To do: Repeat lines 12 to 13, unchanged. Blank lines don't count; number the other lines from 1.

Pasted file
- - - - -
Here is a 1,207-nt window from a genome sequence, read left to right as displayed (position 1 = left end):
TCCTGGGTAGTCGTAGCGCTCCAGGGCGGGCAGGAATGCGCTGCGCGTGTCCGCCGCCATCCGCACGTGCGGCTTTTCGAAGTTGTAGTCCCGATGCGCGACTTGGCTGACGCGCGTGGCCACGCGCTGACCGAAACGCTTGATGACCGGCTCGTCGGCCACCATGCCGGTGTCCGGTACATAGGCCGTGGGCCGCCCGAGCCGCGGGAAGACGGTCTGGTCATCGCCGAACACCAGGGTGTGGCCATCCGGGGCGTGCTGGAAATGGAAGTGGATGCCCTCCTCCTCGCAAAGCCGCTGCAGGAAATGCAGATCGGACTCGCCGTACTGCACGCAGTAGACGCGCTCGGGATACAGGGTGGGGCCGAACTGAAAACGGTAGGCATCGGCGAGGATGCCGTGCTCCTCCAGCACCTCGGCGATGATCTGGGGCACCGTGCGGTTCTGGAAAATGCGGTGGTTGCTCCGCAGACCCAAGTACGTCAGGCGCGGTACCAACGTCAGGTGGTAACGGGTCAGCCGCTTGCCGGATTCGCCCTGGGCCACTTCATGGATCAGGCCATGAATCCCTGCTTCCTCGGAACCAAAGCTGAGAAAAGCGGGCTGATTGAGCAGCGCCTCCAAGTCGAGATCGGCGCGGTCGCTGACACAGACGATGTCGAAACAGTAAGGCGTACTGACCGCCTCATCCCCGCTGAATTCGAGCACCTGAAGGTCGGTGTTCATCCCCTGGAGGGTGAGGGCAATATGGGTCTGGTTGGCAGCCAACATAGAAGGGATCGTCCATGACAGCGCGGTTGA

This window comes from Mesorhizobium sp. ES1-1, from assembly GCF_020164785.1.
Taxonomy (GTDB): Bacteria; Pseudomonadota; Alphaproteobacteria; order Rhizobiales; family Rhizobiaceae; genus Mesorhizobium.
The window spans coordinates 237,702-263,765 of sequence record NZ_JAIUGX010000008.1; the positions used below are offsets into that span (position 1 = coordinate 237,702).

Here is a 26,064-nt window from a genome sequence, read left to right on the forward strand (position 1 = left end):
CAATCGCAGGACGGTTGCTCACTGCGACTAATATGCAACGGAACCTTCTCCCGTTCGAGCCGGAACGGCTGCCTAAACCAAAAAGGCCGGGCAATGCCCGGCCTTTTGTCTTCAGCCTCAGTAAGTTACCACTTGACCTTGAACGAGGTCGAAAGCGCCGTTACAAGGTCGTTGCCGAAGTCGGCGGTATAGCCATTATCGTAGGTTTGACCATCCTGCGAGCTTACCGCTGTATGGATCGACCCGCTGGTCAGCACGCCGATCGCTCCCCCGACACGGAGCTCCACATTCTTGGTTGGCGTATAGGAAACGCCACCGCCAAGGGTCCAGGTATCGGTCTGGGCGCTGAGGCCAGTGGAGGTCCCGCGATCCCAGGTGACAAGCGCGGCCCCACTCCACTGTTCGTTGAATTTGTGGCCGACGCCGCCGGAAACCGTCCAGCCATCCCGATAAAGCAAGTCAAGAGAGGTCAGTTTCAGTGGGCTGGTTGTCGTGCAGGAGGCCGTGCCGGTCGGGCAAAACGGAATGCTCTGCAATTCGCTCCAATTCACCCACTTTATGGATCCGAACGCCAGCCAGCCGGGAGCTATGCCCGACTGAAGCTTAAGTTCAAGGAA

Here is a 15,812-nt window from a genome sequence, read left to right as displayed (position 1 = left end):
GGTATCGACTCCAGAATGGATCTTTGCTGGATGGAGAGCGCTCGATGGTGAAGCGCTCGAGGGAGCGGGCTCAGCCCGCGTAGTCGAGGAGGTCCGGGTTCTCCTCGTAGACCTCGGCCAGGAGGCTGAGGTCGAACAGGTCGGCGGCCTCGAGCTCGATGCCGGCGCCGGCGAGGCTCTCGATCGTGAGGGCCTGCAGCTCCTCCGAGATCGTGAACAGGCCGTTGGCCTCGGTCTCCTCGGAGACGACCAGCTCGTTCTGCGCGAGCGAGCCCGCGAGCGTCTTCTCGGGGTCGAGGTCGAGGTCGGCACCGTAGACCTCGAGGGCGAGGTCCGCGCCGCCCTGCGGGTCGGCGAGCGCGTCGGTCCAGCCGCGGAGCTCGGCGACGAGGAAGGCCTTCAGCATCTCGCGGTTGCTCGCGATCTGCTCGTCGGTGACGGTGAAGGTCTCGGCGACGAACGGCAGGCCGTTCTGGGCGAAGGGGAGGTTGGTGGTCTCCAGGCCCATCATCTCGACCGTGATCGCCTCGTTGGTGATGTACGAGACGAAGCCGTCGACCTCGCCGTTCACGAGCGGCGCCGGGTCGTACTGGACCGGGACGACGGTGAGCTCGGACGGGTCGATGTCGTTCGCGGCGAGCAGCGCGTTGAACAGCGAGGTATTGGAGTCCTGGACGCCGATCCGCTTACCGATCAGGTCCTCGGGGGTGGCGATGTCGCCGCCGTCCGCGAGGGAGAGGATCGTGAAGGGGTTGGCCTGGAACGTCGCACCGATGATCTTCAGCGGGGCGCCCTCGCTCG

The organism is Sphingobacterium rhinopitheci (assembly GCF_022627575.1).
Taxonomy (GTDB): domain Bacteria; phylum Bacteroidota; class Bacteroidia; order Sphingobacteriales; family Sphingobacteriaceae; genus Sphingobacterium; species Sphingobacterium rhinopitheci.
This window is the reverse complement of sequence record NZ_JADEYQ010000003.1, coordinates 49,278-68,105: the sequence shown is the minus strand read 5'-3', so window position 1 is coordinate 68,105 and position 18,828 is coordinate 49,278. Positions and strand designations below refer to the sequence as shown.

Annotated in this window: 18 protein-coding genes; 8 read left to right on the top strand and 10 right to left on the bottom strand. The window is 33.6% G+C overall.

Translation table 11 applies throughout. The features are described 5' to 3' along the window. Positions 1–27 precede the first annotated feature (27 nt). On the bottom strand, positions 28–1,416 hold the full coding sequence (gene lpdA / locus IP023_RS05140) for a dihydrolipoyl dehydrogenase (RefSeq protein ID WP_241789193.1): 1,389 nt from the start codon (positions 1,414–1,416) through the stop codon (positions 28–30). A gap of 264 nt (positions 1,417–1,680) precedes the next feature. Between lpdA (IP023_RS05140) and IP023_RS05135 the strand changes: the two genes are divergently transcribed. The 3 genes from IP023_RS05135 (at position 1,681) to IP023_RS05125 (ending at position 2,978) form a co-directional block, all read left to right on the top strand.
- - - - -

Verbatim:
This window is the reverse complement of sequence record NZ_JADEYQ010000003.1, coordinates 49,278-68,105: the sequence shown is the minus strand read 5'-3', so window position 1 is coordinate 68,105 and position 18,828 is coordinate 49,278. Positions and strand designations below refer to the sequence as shown.

Annotated in this window: 18 protein-coding genes; 8 read left to right on the top strand and 10 right to left on the bottom strand. The window is 33.6% G+C overall.